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05-09-2022 | ANCA-associated vasculitis | News

Cytomegalovirus infection may be a VTE risk factor in ANCA-associated vasculitis

Author: Alba Ruzafa


medwireNews: Results from a retrospective analysis suggest that cytomegalovirus (CMV) seropositivity at anti-neutrophil cytoplasm antibody (ANCA)-associated vasculitis diagnosis is an independent risk factor for developing venous thromboembolism (VTE).

During a median follow-up of 8.5 years, 12% of the 259 individuals who attended vasculitis clinics at University Hospitals Birmingham NHS Foundation Trust, UK, in 2014–2015 developed VTE, corresponding to an incidence of 1.4 cases per 100 person–years.

Catherine King (University of Birmingham, UK) and colleagues note that “the highest risk for a VTE was around the time of disease activity,” and report 12 events occurring during the first 90 days after diagnosis of ANCA-associated vasculitis, and an incidence of 6.9 cases per 100 person-years during active disease within the first 12 months. This contributes to “the morbidity and mortality associated with the disease,” they add.

Sixty-one percent of the study cohort tested positive for CMV immunoglobulin (Ig)G at ANCA-associated vasculitis diagnosis. Among these, 16% had a VTE event compared with 5% of those who were CMV seronegative, suggesting an increased risk for VTE among seropositive individuals.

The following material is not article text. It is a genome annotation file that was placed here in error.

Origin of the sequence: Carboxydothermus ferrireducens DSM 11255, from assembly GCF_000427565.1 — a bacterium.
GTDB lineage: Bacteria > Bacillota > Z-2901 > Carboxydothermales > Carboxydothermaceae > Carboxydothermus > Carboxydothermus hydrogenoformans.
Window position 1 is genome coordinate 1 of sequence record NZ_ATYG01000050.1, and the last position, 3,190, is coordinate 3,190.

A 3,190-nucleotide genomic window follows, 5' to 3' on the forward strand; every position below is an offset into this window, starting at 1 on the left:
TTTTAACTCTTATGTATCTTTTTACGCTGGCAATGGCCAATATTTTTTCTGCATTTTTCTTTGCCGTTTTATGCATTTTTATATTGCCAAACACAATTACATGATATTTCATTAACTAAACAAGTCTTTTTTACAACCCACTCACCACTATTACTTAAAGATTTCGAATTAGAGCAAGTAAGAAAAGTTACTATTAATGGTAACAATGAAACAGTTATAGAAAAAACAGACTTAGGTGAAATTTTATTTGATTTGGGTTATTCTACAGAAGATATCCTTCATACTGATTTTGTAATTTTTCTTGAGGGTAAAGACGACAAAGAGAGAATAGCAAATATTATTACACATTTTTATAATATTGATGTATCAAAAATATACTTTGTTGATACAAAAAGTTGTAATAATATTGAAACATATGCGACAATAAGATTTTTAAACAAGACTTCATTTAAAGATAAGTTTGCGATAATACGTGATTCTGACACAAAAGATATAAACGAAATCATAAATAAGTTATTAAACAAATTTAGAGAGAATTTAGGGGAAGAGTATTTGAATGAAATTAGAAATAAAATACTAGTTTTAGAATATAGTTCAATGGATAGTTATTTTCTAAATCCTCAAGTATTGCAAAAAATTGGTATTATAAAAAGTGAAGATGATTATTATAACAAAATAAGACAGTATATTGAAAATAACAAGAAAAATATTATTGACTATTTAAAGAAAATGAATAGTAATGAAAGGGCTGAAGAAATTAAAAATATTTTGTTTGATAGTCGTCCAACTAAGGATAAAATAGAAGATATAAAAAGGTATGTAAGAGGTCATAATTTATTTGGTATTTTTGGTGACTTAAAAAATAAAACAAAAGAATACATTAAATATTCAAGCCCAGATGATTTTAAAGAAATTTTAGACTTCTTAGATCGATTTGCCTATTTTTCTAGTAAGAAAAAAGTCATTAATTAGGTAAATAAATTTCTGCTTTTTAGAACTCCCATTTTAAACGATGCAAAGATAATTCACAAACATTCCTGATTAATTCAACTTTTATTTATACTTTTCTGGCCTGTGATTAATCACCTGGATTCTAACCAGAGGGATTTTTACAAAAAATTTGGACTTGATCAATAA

Increased levels of inflammation at diagnosis were also associated with VTE rates, with a median C-reactive protein (CRP) of 139 mg/L in those with versus 44 mg/L in those without VTE.

In a multivariable analysis, CMV seropositivity and CRP levels at diagnosis were independent predictors of VTE, with hazard ratios of 2.96 and 1.01, respectively.

To validate these results, data from the UK cohort was compared with that for 68 individuals presenting at a US center with a new diagnosis of ANCA-associated vasculitis in 2014–2019 who were followed up for a median of 1.6 years. In this group, 9% of people experienced a VTE event, which resulted in an incidence of 4.7 per 100 person–years.

In this cohort, 15% of CMV IgG-seropositive individuals had a VTE while no events were reported in CMV-seronegative individuals.

“The data from the validation cohort confirmed that CMV seropositivity at diagnosis was a significant risk factor for VTE,” write King et al in Arthritis Research & Therapy.

medwireNews is an independent medical news service provided by Springer Healthcare Ltd. © 2022 Springer Healthcare Ltd, part of the Springer Nature Group

Arthritis Res Ther; 24: 192